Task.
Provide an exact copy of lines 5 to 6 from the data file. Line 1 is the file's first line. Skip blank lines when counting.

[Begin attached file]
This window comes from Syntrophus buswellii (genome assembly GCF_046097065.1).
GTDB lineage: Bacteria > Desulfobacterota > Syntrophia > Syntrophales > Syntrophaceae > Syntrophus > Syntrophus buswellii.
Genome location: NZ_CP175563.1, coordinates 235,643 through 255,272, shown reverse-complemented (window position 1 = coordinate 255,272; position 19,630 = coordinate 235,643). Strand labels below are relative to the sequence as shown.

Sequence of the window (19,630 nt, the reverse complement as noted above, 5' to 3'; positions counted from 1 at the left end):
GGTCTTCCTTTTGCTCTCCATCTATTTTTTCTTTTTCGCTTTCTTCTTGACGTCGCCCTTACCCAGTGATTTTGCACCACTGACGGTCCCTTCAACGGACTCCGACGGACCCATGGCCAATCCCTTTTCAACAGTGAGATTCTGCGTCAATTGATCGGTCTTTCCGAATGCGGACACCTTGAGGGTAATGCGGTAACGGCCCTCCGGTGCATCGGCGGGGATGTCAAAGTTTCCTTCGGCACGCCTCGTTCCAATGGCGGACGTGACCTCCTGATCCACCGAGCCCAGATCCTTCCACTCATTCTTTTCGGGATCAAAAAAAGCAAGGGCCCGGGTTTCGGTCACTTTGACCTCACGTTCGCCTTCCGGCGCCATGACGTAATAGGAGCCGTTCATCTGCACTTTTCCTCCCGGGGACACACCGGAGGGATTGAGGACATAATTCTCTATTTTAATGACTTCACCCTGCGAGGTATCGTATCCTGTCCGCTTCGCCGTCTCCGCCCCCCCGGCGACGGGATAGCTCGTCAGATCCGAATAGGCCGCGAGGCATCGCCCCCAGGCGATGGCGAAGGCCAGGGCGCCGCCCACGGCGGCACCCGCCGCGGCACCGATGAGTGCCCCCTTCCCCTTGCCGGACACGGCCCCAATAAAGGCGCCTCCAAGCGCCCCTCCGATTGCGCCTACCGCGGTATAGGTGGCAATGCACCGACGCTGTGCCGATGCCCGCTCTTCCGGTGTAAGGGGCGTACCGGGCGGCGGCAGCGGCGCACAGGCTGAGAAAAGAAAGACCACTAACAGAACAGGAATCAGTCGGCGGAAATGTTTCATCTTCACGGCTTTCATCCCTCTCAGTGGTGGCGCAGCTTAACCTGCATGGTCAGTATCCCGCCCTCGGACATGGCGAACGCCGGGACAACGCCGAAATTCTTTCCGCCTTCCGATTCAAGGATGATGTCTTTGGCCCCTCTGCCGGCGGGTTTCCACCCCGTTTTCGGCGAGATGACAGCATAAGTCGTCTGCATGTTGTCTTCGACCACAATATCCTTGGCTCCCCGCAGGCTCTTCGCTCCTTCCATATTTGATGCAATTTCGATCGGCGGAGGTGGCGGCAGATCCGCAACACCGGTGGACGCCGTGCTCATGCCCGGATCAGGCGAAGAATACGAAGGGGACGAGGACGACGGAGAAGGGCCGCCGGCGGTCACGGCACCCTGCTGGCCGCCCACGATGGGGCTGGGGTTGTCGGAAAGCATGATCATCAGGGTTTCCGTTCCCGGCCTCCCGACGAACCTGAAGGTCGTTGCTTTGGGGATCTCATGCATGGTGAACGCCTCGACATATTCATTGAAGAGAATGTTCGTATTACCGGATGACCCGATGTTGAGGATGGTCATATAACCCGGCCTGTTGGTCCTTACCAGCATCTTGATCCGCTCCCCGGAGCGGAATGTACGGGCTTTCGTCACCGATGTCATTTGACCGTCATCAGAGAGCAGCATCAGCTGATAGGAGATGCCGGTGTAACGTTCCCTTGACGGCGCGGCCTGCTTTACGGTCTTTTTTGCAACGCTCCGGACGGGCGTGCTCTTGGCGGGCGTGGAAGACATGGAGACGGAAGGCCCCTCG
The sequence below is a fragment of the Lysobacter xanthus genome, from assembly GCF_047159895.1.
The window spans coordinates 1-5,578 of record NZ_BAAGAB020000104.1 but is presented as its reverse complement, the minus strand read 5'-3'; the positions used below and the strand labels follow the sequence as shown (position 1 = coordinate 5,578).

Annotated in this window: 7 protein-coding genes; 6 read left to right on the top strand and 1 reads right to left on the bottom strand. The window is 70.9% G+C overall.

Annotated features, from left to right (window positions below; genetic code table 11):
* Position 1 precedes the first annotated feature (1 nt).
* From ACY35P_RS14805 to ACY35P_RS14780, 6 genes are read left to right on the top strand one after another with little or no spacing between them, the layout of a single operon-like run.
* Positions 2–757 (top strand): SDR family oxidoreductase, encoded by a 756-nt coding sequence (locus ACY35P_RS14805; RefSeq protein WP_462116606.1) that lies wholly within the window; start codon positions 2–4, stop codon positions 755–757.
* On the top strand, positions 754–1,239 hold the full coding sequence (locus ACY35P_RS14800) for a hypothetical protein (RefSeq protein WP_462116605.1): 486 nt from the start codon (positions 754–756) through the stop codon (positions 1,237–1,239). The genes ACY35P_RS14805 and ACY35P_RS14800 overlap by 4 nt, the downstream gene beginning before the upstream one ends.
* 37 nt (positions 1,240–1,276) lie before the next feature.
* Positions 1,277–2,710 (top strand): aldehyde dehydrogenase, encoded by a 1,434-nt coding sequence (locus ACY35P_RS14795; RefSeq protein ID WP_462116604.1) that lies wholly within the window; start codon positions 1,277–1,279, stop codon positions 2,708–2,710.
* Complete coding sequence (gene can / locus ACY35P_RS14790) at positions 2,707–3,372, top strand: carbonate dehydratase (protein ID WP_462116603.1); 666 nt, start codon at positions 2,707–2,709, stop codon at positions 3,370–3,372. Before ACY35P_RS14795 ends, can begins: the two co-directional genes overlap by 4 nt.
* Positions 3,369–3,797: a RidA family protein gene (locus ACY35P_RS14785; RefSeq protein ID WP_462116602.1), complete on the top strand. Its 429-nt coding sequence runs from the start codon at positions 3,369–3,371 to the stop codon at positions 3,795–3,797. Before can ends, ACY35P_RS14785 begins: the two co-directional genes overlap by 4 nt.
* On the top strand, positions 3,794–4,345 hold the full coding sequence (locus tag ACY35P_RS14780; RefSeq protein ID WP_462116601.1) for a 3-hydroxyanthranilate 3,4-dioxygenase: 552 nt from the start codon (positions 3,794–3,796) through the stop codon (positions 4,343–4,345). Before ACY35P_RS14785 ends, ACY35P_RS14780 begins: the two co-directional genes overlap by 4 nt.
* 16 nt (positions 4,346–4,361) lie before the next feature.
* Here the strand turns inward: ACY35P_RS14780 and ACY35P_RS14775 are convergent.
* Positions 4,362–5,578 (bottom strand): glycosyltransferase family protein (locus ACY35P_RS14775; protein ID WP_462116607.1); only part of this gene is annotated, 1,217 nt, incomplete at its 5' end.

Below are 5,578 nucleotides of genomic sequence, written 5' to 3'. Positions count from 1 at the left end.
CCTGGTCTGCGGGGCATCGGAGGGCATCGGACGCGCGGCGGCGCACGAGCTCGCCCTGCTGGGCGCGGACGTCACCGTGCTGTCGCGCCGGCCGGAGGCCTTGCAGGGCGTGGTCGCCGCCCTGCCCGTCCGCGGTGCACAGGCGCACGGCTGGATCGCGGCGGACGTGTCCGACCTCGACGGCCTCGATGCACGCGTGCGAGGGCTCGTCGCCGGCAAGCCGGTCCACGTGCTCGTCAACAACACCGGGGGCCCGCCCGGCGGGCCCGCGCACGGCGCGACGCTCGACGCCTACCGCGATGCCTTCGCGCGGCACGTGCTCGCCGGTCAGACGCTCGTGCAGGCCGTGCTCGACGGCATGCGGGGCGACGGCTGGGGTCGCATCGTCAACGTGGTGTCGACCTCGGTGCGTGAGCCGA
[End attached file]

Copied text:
GGTCTTCCTTTTGCTCTCCATCTATTTTTTCTTTTTCGCTTTCTTCTTGACGTCGCCCTTACCCAGTGATTTTGCACCACTGACGGTCCCTTCAACGGACTCCGACGGACCCATGGCCAATCCCTTTTCAACAGTGAGATTCTGCGTCAATTGATCGGTCTTTCCGAATGCGGACACCTTGAGGGTAATGCGGTAACGGCCCTCCGGTGCATCGGCGGGGATGTCAAAGTTTCCTTCGGCACGCCTCGTTCCAATGGCGGACGTGACCTCCTGATCCACCGAGCCCAGATCCTTCCACTCATTCTTTTCGGGATCAAAAAAAGCAAGGGCCCGGGTTTCGGTCACTTTGACCTCACGTTCGCCTTCCGGCGCCATGACGTAATAGGAGCCGTTCATCTGCACTTTTCCTCCCGGGGACACACCGGAGGGATTGAGGACATAATTCTCTATTTTAATGACTTCACCCTGCGAGGTATCGTATCCTGTCCGCTTCGCCGTCTCCGCCCCCCCGGCGACGGGATAGCTCGTCAGATCCGAATAGGCCGCGAGGCATCGCCCCCAGGCGATGGCGAAGGCCAGGGCGCCGCCCACGGCGGCACCCGCCGCGGCACCGATGAGTGCCCCCTTCCCCTTGCCGGACACGGCCCCAATAAAGGCGCCTCCAAGCGCCCCTCCGATTGCGCCTACCGCGGTATAGGTGGCAATGCACCGACGCTGTGCCGATGCCCGCTCTTCCGGTGTAAGGGGCGTACCGGGCGGCGGCAGCGGCGCACAGGCTGAGAAAAGAAAGACCACTAACAGAACAGGAATCAGTCGGCGGAAATGTTTCATCTTCACGGCTTTCATCCCTCTCAGTGGTGGCGCAGCTTAACCTGCATGGTCAGTATCCCGCCCTCGGACATGGCGAACGCCGGGACAACGCCGAAATTCTTTCCGCCTTCCGATTCAAGGATGATGTCTTTGGCCCCTCTGCCGGCGGGTTTCCACCCCGTTTTCGGCGAGATGACAGCATAAGTCGTCTGCATGTTGTCTTCGACCACAATATCCTTGGCTCCCCGCAGGCTCTTCGCTCCTTCCATATTTGATGCAATTTCGATCGGCGGAGGTGGCGGCAGATCCGCAACACCGGTGGACGCCGTGCTCATGCCCGGATCAGGCGAAGAATACGAAGGGGACGAGGACGACGGAGAAGGGCCGCCGGCGGTCACGGCACCCTGCTGGCCGCCCACGATGGGGCTGGGGTTGTCGGAAAGCATGATCATCAGGGTTTCCGTTCCCGGCCTCCCGACGAACCTGAAGGTCGTTGCTTTGGGGATCTCATGCATGGTGAACGCCTCGACATATTCATTGAAGAGAATGTTCGTATTACCGGATGACCCGATGTTGAGGATGGTCATATAACCCGGCCTGTTGGTCCTTACCAGCATCTTGATCCGCTCCCCGGAGCGGAATGTACGGGCTTTCGTCACCGATGTCATTTGACCGTCATCAGAGAGCAGCATCAGCTGATAGGAGATGCCGGTGTAACGTTCCCTTGACGGCGCGGCCTGCTTTACGGTCTTTTTTGCAACGCTCCGGACGGGCGTGCTCTTGGCGGGCGTGGAAGACATGGAGACGGAAGGCCCCTCG
The sequence below is a fragment of the Lysobacter xanthus genome, from assembly GCF_047159895.1.